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he dismissed him with the important declaration, " Thy faith hath made thee whole.” He declared his bodily cure to have been wrought in answer to his prayer of faith, and thus to have been bestowed on him in a way of mercy, and as a blessing in every sense; which could not be said of the rest. But, it is to be remembered, that the word here rendered “ hath made thee whole,” is often rendered, and might here be rendered, “ hath saved thee.” So it is rendered, both in the case of the blind man in the next chapter, * “ Receive thy sight, thy faith hath saved thee," and also in the case of the woman who was a sinner, who is not said to have had any bodily ailment, chap. vii. 50: Jesus “said to the woman, Thy faith hath saved thee: go in peace.” On the whole, there is reason to hope that this man received, not only a bodily, but also a spiritual cure, and that the faith which cleansed him from the leprosy, cleansed him also from sin, and saved his soul from death,
Such is the history of this case, which does not present any difficulties requiring much explanation. Let us, in concluding, improve it in reference both to bodily and spiritual disease and recovery.
First-in reference to bodily disease and recovery. Many infectious, painful, and deadily diseases have broken in upon us, and all in consequence of sin. Let us acknowledge the hand of God in them, whether they be of a common or extraordinary kind. In them all, we suffer deservedly, and suffer less than we deserve. It is of God's mercies that we are not consumed, and because his compassions fail not. When under disease, we do well to repair to the physician, and to use means for our recovery; but let us not neglect to apply to the Lord, and to beseech him to have mercy on us, and make us whole. The Lord does graciously restore multitudes from sickness to health; but, alas! it is only a small proportion of them who manifest true gratitude, and prove that they have derived permanent spiritual benefit from such dispensations. When they are restored, too many soon forget the hand that raised them up, and return to thoughtlessness and sin.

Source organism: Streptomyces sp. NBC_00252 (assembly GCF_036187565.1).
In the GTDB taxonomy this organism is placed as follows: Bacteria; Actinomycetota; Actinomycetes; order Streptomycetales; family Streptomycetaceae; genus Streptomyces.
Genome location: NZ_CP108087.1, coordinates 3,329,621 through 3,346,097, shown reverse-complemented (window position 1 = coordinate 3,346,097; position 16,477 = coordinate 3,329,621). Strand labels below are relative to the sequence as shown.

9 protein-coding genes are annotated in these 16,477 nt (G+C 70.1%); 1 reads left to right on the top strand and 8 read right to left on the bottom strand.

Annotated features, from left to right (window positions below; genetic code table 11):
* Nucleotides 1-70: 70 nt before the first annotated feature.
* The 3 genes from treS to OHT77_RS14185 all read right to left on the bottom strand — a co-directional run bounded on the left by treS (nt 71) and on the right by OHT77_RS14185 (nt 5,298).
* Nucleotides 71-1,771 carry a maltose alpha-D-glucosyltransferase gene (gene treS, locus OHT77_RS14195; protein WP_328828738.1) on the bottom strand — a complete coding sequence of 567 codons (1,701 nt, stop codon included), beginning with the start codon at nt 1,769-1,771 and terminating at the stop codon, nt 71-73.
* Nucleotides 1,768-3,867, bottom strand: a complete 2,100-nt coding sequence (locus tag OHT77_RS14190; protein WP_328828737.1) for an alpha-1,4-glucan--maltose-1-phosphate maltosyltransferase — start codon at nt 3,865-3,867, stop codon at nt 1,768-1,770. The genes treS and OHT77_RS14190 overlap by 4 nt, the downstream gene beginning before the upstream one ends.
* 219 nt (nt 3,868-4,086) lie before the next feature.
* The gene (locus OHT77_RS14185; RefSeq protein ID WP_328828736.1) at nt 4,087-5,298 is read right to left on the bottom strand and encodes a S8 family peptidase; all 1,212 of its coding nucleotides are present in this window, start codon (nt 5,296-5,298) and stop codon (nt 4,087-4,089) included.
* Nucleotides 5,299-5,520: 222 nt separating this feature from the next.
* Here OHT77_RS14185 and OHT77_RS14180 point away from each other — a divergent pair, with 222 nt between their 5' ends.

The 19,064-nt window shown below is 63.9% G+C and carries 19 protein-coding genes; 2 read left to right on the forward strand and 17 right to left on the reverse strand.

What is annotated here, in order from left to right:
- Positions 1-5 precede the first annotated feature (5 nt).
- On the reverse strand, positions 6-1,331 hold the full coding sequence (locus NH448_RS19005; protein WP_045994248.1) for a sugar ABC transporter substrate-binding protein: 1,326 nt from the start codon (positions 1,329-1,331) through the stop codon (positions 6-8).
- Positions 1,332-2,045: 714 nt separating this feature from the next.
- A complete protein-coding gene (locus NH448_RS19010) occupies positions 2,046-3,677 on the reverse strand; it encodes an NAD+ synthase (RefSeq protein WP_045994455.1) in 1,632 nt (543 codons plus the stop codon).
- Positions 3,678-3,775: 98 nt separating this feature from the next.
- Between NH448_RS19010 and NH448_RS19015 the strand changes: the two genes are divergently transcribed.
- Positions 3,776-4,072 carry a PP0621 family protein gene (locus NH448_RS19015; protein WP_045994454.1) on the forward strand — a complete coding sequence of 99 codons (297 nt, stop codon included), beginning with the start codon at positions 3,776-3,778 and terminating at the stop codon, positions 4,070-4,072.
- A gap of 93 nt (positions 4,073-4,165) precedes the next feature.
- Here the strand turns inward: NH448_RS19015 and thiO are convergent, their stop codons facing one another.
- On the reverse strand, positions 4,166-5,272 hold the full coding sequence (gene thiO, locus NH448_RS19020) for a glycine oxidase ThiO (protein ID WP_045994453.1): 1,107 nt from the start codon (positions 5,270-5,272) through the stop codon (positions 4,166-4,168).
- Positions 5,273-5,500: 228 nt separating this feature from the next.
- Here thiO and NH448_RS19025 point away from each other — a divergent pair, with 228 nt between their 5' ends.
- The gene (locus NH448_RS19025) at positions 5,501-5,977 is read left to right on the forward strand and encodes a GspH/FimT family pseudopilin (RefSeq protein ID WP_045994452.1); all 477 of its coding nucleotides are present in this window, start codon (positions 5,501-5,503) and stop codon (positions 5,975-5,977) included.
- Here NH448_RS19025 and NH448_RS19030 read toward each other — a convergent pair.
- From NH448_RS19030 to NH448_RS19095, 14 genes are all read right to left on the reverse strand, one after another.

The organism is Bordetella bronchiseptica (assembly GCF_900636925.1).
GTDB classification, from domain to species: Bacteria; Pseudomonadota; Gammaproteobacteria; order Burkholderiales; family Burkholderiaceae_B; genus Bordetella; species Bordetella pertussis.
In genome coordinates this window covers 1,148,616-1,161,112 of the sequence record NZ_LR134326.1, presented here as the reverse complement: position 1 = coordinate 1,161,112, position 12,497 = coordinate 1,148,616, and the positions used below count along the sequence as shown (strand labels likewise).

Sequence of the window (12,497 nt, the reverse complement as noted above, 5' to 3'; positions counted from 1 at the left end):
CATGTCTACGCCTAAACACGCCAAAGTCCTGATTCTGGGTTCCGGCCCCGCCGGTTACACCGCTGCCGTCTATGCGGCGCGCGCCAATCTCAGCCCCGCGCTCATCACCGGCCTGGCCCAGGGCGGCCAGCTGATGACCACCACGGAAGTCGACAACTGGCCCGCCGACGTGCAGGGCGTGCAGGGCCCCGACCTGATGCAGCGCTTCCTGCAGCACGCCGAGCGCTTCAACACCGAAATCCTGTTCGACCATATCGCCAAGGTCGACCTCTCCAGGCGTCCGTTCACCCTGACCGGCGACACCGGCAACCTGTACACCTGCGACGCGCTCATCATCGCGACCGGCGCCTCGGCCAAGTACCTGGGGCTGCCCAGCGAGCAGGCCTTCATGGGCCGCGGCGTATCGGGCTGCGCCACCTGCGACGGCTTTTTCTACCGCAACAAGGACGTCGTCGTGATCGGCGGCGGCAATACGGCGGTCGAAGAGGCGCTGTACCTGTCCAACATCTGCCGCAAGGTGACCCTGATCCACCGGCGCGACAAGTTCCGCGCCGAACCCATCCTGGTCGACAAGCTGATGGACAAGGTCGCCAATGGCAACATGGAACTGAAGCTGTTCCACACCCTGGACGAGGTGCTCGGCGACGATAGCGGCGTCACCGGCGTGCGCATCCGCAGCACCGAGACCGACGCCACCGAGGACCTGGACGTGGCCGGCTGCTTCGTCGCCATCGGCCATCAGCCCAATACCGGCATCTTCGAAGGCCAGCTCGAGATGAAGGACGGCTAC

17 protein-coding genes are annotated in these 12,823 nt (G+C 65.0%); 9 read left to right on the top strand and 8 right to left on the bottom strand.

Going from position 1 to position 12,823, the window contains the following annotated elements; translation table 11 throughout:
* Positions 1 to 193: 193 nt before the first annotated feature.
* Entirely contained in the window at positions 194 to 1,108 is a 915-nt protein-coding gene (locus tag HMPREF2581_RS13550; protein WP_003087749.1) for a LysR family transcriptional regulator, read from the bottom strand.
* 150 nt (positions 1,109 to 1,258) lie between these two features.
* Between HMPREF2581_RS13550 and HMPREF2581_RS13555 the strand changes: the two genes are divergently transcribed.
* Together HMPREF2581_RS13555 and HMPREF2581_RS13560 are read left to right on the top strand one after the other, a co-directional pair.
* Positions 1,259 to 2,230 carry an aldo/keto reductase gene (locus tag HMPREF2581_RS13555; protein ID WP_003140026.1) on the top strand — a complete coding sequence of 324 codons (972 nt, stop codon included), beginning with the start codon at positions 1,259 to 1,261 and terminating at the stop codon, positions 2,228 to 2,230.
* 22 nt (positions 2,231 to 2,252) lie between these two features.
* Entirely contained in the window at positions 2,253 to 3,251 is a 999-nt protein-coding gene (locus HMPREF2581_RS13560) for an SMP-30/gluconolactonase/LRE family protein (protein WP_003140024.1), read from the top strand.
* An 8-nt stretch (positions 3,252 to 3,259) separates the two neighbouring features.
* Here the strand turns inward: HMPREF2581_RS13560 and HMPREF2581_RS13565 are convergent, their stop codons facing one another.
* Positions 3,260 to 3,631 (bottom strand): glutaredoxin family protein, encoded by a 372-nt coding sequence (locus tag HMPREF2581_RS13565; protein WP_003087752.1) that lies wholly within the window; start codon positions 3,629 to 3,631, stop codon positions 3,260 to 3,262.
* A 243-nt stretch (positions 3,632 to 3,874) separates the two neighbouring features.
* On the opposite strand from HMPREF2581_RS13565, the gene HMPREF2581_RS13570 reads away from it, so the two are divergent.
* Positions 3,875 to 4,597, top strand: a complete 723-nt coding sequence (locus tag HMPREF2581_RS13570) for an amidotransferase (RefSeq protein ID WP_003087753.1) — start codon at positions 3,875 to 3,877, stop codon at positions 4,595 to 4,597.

“ Their goodness is as a morning cloud, and as the early dew: it goeth away." Are there not some of you whom the Lord has restored from painful disease, and from the bed of languishing? Feel reproved now, if you have practically forgotten your own impressions and his kindness, and are still living without God and without
* Luke xviii. 42.
Christian hope in the world. Let all of us who have experienced
deliverance of this kind be admonished of our duty to give God the glory, to fall down, so to speak, at Jesus' feet, and to spend our graciously preserved life and restored strength in his service. Let each of us (with more care, however, than Hezekiah displayed to render for ever to the Lord according to the benefit done to us) adopt Hezekiah's language on his recovery: “ The grave cannot praise thee; death cannot celebrate thee; they that go down into the pit cannot hope for thy truth. The living, the living, he shall praise thee, as I do this day,” The sentiments of the 116th Psalm are also most suitable: “ I love the Lord, because he hath heard my voice and my supplications. Because he hath inclined his ear unto me, therefore will I call upon him as long as I live.” “ Thou hast delivered my soul from death, mine eyes from tears, and my feet from falling. I will walk before the Lord in the land of the living.” But let us improve this history,
Secondly, in reference to spiritual disease and recovery. Sin is the disease of the soul, and may well be compared to the leprosy. Like the leprosy, it is epidemical and infectious. It is epidemical—it prevails much among the people. It is not like a disease which is seen in a few instances; it attacks multitudes at once. The word epidemical must here be understood in a stronger sense than usual; for sin prevails to an extent which has no parallel in any bodily disease whatever, and has actually attacked every individual of the human race. “Who can say, I have made my